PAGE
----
The Einstein-Podolsky-Rosen (EPR) paradox was enunciated in 1935 and since then it has made a lot of ink flow. Being a subtle result, it has also been largely misunderstood. Indeed, if questioned about its solution, many physicists will still affirm today that the paradox has been solved by the Bell-test experimental results, which have shown that entangled states are real. However, this remains a wrong view, as the validity of the EPR ex-absurdum reasoning is independent from the Bell-test experiments, and the possible structural shortcomings it evidenced cannot be eliminated. These were correctly identified by the Belgian physicist Diederik Aerts, in the eighties of last century, and are about the inability of the quantum formalism to describe separate physical systems. The purpose of the present article is to bring Aerts' overlooked result to the attention again of the physics' community, explaining its content and implications.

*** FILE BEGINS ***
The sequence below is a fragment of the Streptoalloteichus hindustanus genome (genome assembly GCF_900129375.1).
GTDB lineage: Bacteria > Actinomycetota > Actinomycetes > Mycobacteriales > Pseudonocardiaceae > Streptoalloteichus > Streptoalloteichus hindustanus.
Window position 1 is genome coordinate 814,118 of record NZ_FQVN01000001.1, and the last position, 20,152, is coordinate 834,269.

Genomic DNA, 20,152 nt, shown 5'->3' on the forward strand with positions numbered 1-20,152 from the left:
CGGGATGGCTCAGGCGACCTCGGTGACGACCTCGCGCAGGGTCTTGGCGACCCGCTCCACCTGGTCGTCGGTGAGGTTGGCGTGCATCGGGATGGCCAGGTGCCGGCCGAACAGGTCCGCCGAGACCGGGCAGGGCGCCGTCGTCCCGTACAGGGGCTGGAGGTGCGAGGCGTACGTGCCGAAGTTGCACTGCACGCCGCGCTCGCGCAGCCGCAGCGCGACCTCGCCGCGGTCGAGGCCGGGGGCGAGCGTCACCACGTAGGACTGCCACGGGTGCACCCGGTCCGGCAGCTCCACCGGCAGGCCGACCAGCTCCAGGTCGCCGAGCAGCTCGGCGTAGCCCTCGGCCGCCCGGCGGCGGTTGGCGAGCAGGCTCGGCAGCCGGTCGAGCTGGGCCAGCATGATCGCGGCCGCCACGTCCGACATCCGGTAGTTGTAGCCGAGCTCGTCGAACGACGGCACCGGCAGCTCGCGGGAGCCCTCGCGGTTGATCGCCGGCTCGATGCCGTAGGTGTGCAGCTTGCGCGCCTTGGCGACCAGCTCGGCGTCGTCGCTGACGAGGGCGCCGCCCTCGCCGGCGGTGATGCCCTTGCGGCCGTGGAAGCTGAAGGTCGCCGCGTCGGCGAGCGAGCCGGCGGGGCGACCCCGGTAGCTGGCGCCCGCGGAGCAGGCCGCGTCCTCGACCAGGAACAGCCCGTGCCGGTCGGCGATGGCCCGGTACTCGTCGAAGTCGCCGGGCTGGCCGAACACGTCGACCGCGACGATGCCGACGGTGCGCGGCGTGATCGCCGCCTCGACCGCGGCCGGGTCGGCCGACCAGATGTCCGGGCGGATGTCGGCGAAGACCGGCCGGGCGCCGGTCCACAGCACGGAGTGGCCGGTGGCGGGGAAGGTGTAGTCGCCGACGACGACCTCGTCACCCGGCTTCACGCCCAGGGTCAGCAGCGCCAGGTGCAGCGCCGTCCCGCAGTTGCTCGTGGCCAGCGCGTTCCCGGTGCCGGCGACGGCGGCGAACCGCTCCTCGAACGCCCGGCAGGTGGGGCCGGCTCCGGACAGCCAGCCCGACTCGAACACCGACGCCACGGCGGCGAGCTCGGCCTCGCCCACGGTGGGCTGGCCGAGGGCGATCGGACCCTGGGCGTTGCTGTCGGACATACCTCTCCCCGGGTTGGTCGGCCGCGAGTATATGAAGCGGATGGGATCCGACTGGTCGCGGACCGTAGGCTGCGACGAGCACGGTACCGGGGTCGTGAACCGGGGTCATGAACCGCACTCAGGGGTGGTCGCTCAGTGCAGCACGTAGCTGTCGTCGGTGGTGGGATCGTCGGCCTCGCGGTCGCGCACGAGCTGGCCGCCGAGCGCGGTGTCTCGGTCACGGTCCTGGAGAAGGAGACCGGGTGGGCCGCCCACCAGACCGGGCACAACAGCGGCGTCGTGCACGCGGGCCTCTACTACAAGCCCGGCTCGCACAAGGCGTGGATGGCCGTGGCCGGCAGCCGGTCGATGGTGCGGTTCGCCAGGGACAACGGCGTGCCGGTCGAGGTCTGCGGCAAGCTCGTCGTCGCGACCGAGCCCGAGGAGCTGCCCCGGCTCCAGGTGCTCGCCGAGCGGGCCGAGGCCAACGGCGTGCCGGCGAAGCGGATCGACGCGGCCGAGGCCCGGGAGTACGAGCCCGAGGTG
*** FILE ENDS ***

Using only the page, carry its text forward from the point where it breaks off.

|Title of host publication||Probing the Meaning of Quantum Mechanics|
|Subtitle of host publication||Information, Contextuality, Relationalism and Entanglement|
|Editors||Diederik Aerts, Maria Luisa Dalla Chiara, Christian de Ronde, Decio Krause|
|Publisher||World Scientific Publishing|
|Publication status||Published - Jan 2019|